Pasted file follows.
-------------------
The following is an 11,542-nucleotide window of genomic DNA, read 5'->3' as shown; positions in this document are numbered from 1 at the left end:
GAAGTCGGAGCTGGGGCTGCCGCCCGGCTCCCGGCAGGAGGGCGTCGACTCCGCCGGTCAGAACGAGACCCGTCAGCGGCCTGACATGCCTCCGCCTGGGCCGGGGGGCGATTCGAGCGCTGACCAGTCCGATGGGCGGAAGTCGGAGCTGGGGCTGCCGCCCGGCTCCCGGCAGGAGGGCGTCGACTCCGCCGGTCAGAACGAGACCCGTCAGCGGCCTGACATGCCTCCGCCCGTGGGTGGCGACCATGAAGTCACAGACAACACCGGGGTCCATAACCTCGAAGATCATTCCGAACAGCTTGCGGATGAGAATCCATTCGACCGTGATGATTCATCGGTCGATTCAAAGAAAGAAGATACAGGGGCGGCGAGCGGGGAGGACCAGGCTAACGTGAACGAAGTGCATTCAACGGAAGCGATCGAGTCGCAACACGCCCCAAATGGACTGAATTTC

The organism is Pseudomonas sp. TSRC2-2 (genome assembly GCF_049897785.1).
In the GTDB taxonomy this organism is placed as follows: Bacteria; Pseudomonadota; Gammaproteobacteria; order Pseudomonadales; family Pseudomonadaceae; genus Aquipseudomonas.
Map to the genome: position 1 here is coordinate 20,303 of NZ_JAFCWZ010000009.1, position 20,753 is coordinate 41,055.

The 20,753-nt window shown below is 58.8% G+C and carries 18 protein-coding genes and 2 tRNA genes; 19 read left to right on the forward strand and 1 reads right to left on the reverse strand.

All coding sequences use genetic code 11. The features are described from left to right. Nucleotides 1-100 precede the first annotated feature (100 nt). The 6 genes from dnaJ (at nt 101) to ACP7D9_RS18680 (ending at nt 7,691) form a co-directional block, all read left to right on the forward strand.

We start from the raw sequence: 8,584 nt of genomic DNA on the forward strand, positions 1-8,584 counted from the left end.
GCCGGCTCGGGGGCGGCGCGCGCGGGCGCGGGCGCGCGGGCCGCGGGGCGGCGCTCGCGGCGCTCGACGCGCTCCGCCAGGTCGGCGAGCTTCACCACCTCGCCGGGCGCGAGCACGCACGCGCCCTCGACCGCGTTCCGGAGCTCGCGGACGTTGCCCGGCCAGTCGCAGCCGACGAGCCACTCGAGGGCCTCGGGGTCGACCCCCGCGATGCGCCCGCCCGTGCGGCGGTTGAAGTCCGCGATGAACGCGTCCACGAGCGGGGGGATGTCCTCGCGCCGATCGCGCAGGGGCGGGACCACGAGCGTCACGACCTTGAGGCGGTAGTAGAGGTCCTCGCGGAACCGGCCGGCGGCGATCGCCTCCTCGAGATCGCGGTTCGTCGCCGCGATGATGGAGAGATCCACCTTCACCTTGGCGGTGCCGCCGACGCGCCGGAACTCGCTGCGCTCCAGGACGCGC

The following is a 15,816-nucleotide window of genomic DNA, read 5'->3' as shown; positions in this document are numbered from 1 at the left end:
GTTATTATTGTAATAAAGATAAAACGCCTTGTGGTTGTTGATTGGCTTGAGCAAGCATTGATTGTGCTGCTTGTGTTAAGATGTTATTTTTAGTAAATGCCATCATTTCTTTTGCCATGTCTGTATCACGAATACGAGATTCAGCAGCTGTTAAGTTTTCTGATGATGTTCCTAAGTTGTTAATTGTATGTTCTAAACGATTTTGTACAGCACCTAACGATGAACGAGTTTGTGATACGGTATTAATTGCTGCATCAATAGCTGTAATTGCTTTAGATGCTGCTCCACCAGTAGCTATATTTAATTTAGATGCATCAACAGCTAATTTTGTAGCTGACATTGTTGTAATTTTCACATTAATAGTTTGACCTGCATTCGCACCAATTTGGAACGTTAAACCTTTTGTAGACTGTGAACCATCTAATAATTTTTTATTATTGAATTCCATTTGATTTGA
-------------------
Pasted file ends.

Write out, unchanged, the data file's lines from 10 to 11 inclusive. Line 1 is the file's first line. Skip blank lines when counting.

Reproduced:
The following is a 15,816-nucleotide window of genomic DNA, read 5'->3' as shown; positions in this document are numbered from 1 at the left end:
GTTATTATTGTAATAAAGATAAAACGCCTTGTGGTTGTTGATTGGCTTGAGCAAGCATTGATTGTGCTGCTTGTGTTAAGATGTTATTTTTAGTAAATGCCATCATTTCTTTTGCCATGTCTGTATCACGAATACGAGATTCAGCAGCTGTTAAGTTTTCTGATGATGTTCCTAAGTTGTTAATTGTATGTTCTAAACGATTTTGTACAGCACCTAACGATGAACGAGTTTGTGATACGGTATTAATTGCTGCATCAATAGCTGTAATTGCTTTAGATGCTGCTCCACCAGTAGCTATATTTAATTTAGATGCATCAACAGCTAATTTTGTAGCTGACATTGTTGTAATTTTCACATTAATAGTTTGACCTGCATTCGCACCAATTTGGAACGTTAAACCTTTTGTAGACTGTGAACCATCTAATAATTTTTTATTATTGAATTCCATTTGATTTGA